I am planned to work in hospital X in date X. Will my placement be changed?

There are no plans currently to reconfigure rotations or programmes and Health Education England has already said that it will try and honor, wherever possible, commitments given around placements, certainly during any transition.

However, it is accepted that as full repatriation gets underway it might be necessary for us to reconfigure programmes in order to ensure that they continue to be balanced and deliver the full breath of the curricula required.  This process will be undertaken in accordance with existing processes and will involve trainee representatives wherever possible.

Any changes impacting upon existing trainees will also be discussed with the trainees involved and we will also seek advice in terms of assessing any impact in terms of the equality duty.

The Project Board is however not under any obligation to provide specific posts as a result of expectation or assumption on the part of any individual trainee.  This has always been the position.

Will it be possible for me to still rotate to an EoE Hospital when the post will be repatriated?

Health Education England remains committed to supporting its trainees, including when they have additional family and/or care responsibilities.  We will continue, via our Training Programme Directors and other support processes, to do all that we can to make reasonable adjustments and/or accommodate individual needs and circumstances when making decisions around rotations and/or placements.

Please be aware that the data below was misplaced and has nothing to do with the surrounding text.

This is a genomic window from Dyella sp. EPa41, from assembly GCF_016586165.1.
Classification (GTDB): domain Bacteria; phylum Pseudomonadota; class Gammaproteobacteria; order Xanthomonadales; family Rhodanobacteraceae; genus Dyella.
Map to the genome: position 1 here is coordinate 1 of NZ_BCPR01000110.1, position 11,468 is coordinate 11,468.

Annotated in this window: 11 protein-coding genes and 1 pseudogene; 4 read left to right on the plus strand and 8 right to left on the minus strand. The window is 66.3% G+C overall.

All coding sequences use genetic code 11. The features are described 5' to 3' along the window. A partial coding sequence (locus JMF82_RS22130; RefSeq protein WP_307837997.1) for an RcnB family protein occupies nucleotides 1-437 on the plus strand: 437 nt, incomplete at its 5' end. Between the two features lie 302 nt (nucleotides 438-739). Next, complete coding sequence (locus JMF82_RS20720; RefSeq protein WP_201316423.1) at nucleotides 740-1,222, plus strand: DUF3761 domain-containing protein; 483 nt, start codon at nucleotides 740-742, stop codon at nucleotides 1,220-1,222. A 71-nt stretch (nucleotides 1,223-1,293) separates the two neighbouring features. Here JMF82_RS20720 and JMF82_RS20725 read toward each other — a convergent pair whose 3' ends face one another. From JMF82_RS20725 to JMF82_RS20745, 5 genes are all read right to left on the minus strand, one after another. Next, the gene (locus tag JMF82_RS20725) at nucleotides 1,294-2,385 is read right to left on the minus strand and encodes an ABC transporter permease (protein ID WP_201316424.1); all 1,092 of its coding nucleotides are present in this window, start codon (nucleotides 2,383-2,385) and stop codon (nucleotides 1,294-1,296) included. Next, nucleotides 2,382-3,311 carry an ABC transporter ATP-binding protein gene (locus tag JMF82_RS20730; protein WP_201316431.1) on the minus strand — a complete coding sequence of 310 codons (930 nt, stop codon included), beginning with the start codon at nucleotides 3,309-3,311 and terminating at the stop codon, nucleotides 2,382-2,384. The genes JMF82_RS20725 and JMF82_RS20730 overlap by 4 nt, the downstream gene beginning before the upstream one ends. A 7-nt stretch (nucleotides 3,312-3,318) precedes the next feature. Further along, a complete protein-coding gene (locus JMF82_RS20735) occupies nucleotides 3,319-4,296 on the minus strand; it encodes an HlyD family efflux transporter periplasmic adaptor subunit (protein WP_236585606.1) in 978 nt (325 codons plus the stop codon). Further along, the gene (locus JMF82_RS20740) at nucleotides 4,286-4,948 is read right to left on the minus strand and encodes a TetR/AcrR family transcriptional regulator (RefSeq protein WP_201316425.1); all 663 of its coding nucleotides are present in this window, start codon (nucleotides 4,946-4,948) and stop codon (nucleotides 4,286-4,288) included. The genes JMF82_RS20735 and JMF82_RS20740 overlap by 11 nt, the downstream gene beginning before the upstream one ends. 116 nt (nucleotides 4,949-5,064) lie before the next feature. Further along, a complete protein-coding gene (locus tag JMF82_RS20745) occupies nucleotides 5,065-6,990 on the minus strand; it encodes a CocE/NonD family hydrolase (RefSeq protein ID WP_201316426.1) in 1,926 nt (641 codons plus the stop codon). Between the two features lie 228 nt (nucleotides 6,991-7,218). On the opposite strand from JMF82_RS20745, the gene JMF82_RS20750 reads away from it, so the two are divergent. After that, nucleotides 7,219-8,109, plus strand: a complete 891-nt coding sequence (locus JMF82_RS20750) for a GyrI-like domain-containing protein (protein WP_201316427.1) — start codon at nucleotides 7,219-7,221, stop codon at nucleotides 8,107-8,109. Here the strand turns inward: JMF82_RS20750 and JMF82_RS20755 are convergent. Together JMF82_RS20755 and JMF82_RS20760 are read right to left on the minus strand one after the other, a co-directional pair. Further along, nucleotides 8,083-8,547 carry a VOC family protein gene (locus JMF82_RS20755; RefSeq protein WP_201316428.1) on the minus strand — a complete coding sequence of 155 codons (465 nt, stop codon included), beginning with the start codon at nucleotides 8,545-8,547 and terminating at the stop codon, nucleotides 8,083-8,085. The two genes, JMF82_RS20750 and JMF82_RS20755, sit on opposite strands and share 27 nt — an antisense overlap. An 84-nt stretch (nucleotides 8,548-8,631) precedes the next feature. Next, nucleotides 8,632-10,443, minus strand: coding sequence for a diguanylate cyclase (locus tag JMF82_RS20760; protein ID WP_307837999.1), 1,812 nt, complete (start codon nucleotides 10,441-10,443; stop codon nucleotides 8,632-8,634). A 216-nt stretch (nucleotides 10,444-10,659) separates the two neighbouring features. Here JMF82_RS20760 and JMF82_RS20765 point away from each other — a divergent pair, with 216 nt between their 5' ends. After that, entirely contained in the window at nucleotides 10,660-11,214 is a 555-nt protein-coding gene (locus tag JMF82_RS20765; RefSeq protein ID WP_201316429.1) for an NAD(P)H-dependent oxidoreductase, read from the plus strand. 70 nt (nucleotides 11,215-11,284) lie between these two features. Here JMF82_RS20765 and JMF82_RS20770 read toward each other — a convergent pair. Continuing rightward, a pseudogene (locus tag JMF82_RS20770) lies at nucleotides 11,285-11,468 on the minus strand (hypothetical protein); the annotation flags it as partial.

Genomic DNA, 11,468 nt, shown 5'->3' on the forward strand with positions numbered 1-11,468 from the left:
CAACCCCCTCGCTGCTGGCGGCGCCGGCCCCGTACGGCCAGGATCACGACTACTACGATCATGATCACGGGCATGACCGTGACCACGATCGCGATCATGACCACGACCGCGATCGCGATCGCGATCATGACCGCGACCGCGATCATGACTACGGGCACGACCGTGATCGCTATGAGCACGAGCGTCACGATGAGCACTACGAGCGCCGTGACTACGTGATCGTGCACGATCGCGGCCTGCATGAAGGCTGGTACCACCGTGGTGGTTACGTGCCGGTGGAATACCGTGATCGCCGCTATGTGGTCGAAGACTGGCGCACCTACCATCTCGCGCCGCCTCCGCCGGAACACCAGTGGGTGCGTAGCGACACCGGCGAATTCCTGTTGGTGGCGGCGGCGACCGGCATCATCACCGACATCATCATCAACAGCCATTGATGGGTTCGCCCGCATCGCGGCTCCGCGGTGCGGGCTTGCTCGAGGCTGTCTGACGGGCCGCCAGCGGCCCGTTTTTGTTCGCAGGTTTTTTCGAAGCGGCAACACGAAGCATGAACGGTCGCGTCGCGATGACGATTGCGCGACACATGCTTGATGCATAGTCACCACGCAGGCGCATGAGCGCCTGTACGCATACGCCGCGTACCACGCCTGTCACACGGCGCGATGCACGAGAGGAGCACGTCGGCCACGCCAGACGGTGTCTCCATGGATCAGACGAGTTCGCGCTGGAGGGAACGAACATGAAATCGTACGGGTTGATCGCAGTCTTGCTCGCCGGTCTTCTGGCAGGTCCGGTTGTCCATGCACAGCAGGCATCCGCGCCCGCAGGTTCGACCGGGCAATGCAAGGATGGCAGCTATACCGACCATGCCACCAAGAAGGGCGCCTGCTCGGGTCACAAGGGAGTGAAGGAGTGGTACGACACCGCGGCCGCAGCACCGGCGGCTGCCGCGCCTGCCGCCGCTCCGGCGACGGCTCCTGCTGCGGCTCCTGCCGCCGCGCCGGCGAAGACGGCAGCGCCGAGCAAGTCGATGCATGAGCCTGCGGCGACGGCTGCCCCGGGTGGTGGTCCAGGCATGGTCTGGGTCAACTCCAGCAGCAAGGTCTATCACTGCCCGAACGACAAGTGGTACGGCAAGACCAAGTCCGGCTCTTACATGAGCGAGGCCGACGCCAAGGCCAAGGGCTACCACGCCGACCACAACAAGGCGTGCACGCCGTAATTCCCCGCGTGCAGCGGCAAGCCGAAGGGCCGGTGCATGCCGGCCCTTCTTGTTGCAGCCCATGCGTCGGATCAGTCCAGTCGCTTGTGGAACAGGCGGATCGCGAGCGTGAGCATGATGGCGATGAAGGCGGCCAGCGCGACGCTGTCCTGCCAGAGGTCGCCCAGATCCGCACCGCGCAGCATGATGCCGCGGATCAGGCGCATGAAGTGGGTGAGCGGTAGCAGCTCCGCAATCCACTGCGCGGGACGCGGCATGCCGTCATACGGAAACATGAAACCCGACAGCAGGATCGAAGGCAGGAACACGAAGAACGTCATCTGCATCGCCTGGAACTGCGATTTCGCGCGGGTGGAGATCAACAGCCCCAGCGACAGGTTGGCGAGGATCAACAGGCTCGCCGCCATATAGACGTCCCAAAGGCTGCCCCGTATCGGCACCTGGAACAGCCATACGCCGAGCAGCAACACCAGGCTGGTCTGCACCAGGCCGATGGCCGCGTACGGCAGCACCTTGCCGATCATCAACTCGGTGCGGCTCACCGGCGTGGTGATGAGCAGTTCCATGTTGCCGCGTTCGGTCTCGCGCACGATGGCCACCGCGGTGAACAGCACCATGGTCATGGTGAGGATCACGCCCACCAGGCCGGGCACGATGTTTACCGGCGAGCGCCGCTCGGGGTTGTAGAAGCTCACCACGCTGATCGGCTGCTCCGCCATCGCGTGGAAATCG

The Project Board will make every effort to accommodate such requests insofar as is practicable and obviously within the limits of available resources.

If I have a LSE NTN, will I be asked to move to EoE local office?

Current trainees are “excluded” from the process of repatriation and there are no plans to move current trainees to EoE.  Current trainees are of course free to apply for opportunities within EoE and/or to request an inter-deanery transfer (subject to approval) exactly as now.

However, the process of repatriation is phased and so this means that for a large number of specialties, L&SE managed programmes will continue to rotate into EoE posts and in some cases for several years.  Trainees in these circumstances will be London & South East managed trainees.

Will the repatriation of posts to East of England result in a loss of training opportunities for London trainees?

The Project Board fully appreciates the anxiety which exists around this issue and throughout the duration of the project the Board will continue to give this matter very serious consideration. This is why it has already agreed to slow down repatriation in some areas, to regularly review plans with stakeholders and to commission additional posts where gaps have been identified as a result of any planned repatriations, and of course to exclude current trainees from this whole process, trying wherever possible to honour commitments previously given.

How can HEE ensure that all the curricular needs will be met after posts have been repatriated?

The Project Board remains committed to working with all stakeholders, including our trainees, on ensuring that any repatriations are undertaken safely and take account fully of curricular needs across the foundation and specialty programmes in both LSE and EoE.